The Twin Cities Pagan community center, Sacred Paths Center, updated its website with a historical narrative and links to governance and preliminary internal audit documents. As part of the SPC’s commitment to ‘transparency‘, the narrative is a frank statement describing events that have led to the present state of affairs within the SPC.
Sacred Paths Center (SPC), the Pagan community center in Paganistan whose recent financial troubles, successful fundraising effort, ‘indefinite’ closing for audit, and subsequent reopening made national news, is in the news again. Yesterday, they released the findings from their governance audit and noted a failure to meet duties required of Minnesota non-profit corporations, by board members. The report went on to include suggestions to resolve the problems listed through a clear declaration of duties and Board education.
SPC also posted a historical narrative describing the confusion of the interpretation of the roles of Executive Director and Governing Board. It states:
“Since opening, the Sacred Paths Center has depended on its executive director for all operational needs, and the board of directors has served to provide transparency and to ensure the executive director was following the mission statement of the Center.”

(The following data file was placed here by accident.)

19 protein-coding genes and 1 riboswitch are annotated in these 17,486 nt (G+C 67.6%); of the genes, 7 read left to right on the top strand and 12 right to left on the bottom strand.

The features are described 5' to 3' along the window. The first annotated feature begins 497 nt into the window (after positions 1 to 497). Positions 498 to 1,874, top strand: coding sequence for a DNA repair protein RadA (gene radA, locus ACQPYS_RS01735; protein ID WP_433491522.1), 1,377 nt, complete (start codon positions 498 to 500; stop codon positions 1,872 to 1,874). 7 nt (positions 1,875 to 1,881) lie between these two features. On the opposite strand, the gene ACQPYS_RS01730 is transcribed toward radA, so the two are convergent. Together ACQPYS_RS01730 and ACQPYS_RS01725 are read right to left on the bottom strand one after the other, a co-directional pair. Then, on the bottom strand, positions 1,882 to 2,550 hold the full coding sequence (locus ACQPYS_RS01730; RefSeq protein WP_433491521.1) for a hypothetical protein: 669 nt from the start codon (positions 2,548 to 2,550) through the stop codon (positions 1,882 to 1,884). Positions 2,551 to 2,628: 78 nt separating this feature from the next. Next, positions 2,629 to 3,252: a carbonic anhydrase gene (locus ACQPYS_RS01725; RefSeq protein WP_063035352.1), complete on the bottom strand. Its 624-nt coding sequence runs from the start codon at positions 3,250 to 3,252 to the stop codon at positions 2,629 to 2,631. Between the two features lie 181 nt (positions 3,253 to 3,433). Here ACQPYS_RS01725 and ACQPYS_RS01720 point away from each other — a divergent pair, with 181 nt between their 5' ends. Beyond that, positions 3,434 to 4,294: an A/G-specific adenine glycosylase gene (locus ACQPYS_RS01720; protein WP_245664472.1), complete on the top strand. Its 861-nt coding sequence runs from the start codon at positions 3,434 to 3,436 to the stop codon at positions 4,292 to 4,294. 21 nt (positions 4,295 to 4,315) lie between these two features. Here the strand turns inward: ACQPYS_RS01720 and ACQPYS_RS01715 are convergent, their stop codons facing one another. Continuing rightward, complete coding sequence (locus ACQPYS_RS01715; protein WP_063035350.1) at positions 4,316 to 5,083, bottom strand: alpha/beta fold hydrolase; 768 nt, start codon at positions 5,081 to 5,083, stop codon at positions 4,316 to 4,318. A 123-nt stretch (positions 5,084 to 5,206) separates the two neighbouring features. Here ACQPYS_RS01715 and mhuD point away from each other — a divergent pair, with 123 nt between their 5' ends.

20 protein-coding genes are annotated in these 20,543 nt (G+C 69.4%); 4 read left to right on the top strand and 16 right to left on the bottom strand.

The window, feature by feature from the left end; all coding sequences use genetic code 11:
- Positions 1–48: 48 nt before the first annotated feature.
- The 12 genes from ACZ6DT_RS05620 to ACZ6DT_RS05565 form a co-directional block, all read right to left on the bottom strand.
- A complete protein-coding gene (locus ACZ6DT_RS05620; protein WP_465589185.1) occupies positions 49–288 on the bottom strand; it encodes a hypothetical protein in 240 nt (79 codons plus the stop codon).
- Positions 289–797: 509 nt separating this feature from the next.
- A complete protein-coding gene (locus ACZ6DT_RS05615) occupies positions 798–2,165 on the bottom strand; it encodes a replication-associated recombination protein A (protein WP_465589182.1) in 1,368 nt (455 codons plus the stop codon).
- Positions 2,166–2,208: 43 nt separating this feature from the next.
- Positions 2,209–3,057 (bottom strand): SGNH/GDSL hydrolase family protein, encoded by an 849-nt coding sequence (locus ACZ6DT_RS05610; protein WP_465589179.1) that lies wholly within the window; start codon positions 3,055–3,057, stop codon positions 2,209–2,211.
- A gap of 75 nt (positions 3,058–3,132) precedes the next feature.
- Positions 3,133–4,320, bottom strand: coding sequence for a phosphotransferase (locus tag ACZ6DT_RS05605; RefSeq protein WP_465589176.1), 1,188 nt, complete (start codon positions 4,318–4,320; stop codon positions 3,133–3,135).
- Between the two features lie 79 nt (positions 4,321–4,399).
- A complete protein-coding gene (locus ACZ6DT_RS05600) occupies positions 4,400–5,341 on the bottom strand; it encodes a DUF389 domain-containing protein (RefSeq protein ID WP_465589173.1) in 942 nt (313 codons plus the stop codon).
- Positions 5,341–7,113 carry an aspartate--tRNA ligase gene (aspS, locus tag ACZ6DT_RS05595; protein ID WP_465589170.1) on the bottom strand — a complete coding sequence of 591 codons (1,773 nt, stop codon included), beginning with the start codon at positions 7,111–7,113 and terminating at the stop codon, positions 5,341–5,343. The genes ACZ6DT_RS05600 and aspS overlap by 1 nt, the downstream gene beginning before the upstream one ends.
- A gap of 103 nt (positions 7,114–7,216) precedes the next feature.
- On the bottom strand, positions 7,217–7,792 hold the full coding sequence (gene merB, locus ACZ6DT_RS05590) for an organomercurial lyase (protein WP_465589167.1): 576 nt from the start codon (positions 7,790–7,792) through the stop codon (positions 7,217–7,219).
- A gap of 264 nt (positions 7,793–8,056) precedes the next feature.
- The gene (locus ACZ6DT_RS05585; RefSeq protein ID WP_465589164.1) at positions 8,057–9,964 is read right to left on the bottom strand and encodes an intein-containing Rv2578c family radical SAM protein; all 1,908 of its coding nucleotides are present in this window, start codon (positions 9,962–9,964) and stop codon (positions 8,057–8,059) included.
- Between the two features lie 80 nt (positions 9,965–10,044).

The narrative reflects a ‘hands off relationship’ by the Board until just recently. The SPC bylaws reflect an organization structured to be operationally managed by a paid Executive Director. The bylaws do not appear to relinquish the Board fiduciary duties of the corporation to the Executive Director, making it an advisory body only. The commitment of the Executive Director in personal time and resources, and as a volunteer, may have contributed to this relationship uncertainty with the Board.
Compounding the situation are oral and informal financial reports given, and accepted by the Board; limited records of Board activity and meetings; and a simplistic and informal documentation of many aspects of the Center’s complex operations. The all volunteer nature of the center appears to have effected the ability of anyone to be held, ‘lovingly accountable’, without implication of a personal assignment of blame. No indications of fraud have been documented.
Please review the SPC narrative, and documents linked there for a better understanding of the history of the SPC to the present time.
” On Friday, August 26 (time unspecified), the newly formed board will meet to review these (organizational) proposals and to begin the work of creating a Community Center that will be self-sustaining and able to meet the needs of our members well into the future.”
Reference – Nov 5th,2010 PNC-MN editorial: Pagans and Non Profit Corporations